The Americans with Disabilities Act (“ADA”) is a federal law that requires most employers to provide reasonable accommodations to applicants and employees with disabilities.  Similarly, the Rehabilitation Act requires accommodations for disabled employees of federal government agencies, federal contractors and subcontractors, and employers receiving federal financial assistance.

This article will focus on the ADA, which is regulated by the Equal Employment Opportunity Commission (“EEOC”), an agency of the United States government.  

When must an employer make reasonable accommodations under the ADA?

  • The employer is a private company with 15 or more employees, or a state or local government.


  • An employee has a disability and is qualified to perform the essential functions of the job. However, the employee needs accommodation(s) to do so. The employer must make an accommodation if it is reasonable.
    • Accommodations can include providing certain equipment/devices, a modified schedule, reassignment to a vacant position, making a workspace accessible, anting leave time (in certain circumstances), modifying non-essential job duties, allowing work from home, etc.


  • Additionally, job applicants are covered by the ADA.  Accommodations must be provided to disabled individuals to allow participation in the process of being considered for a job.
    • For example, an employer may need to provide a sign language interpreter for a deaf applicant’s interview.

Employee Responsibilities When Requesting Reasonable Accommodations:

  • Make the employer aware of the disability and explain the need for accommodation.
    • The words “ADA” or “accommodation” do not have to be stated. Just make it clear that there is a medical condition at issue that requires some type of change/adjustment at work.
  • Provide information requested by the employer to confirm the disability and determine the necessary reasonable accommodation(s).

Employer Responsibilities When Asked to Make Reasonable Accomodations:

  • Upon receiving notice of a disabled employee’s need for an accommodation (either by request or when the need is obvious), an employer must begin an informal interactive process. During this process the focus should be to find out what the employee needs and identify an appropriate accommodation.
    • The employer can ask questions and request documentation to determine is an employee has a disability.  Likewise, additional information can be requested the employee’s limitations and/or needed accommodation(s).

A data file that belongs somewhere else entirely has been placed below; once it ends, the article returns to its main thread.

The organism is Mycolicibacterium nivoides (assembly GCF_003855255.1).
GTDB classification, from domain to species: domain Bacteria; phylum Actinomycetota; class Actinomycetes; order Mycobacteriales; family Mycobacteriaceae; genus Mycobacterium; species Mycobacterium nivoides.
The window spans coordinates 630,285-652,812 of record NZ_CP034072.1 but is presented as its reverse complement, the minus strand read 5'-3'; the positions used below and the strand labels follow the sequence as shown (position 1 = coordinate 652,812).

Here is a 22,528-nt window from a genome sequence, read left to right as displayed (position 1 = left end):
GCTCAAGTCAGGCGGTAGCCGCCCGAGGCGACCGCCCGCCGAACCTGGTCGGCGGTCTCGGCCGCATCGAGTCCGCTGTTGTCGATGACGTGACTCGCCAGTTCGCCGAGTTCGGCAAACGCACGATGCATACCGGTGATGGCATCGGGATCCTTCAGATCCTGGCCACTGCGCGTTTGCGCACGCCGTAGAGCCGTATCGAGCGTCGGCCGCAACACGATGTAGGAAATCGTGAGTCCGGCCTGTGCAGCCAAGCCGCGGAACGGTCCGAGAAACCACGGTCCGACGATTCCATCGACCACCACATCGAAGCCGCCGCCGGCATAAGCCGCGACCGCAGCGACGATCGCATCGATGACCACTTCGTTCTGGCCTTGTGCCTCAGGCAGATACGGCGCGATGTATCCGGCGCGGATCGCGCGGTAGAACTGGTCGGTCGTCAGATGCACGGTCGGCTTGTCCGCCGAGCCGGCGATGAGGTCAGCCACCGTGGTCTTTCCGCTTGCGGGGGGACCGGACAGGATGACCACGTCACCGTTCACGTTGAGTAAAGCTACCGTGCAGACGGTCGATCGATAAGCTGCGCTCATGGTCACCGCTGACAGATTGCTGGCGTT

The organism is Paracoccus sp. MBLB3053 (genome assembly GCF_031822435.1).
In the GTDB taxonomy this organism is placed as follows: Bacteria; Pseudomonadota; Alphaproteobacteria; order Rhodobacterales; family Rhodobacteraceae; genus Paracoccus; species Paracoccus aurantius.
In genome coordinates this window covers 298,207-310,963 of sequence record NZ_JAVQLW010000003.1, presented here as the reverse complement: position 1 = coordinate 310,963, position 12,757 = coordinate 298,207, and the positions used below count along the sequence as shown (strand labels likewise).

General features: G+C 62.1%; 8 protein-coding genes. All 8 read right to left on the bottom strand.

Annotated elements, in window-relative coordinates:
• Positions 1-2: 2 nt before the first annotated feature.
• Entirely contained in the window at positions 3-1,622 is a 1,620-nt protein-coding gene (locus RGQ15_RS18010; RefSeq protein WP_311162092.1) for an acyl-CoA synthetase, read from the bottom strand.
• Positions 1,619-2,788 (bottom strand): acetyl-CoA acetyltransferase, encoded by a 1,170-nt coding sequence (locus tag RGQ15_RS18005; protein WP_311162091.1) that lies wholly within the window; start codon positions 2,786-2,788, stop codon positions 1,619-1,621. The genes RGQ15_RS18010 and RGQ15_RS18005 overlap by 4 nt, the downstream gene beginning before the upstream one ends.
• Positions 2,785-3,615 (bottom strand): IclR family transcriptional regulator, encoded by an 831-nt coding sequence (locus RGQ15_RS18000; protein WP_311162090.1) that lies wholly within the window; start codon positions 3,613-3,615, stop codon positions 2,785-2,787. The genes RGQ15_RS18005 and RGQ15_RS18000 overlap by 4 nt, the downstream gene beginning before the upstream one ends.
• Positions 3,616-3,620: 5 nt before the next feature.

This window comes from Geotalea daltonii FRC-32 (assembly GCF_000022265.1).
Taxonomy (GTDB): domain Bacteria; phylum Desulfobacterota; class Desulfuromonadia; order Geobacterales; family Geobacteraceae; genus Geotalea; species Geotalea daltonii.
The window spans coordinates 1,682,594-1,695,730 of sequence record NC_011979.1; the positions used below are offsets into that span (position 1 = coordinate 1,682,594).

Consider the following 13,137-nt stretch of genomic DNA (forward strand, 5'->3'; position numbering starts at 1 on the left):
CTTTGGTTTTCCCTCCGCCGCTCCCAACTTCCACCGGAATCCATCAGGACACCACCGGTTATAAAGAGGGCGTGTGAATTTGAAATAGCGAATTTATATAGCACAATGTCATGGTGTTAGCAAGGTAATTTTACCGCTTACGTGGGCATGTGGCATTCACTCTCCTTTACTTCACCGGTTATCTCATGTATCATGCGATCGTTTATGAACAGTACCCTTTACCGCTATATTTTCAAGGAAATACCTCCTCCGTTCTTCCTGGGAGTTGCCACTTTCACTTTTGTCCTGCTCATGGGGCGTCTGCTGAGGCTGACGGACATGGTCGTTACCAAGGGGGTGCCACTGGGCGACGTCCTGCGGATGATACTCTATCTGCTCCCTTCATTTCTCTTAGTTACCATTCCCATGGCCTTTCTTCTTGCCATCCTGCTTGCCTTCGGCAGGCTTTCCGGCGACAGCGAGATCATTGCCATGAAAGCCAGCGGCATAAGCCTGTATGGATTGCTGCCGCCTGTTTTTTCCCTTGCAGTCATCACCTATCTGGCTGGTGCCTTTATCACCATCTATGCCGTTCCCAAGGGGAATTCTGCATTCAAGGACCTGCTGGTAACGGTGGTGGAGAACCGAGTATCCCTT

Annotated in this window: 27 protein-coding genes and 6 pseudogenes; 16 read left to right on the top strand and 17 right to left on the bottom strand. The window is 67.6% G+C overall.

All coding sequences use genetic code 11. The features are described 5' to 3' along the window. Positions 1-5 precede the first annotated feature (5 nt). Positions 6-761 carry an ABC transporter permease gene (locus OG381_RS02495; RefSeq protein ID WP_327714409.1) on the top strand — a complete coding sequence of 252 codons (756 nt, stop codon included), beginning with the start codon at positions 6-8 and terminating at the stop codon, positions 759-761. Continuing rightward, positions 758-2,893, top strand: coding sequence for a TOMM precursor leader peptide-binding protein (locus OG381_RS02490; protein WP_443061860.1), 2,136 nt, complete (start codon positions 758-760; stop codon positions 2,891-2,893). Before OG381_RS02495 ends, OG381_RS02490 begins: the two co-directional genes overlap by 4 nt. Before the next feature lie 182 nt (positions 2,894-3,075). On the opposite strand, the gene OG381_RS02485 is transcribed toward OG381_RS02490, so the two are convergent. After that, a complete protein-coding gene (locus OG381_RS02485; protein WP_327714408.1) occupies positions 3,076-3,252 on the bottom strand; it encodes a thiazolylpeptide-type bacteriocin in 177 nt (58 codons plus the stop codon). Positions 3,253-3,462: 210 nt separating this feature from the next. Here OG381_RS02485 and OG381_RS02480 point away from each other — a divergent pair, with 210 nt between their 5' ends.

• Keep confidential the employee’s disability and need for reasonable accommodation.

What an Employer Does NOT Have to Do When Making Reasonable  Accommodations:

  • Eliminate essential job functions.


  • Excuse the violation of a conduct rule that applies to all employees.


  • Lower production standards that are applied uniformly to all employees (but may need to provide an accommodation to assist a disabled employee to meet the standards).


  • Bump another employee out of a position to give it to the employee with a disability.


  • Change the employee’s supervisor (but changing methods of supervision may be an accommodation).


  • Monitor medication.


  • Provide personal use items (glasses, hearing aids, wheelchair, etc.) or amenities that are not provided to employees without disabilities (ex. refrigerator).


  • Provide the employee’s chosen accommodation, if more than one effective accommodation exists.


  • Provide an accommodation that would be an “undue hardship.”
    • “Undue hardship” usually involves significant difficulty and/or expense to provide, and would include reasonable accommodations that are unduly extensive, substantial, or disruptive, or those that would fundamentally alter the nature or operation of the business.
    • Each situation will be different – analyze on a case-by-case basis.

If You Need Assistance With Obtaining or Providing A Reasonable  Accommodation

(Individual or Business)

 Please Submit a Consultation Request 


This web site (including links, blogs or other content) is provided for informational purposes only and is not to be considered as legal advice.  Any interaction through this web site, including but not limited to any comments or the submission of a consultation request, does not create an expressed or implied attorney-client relationship. 

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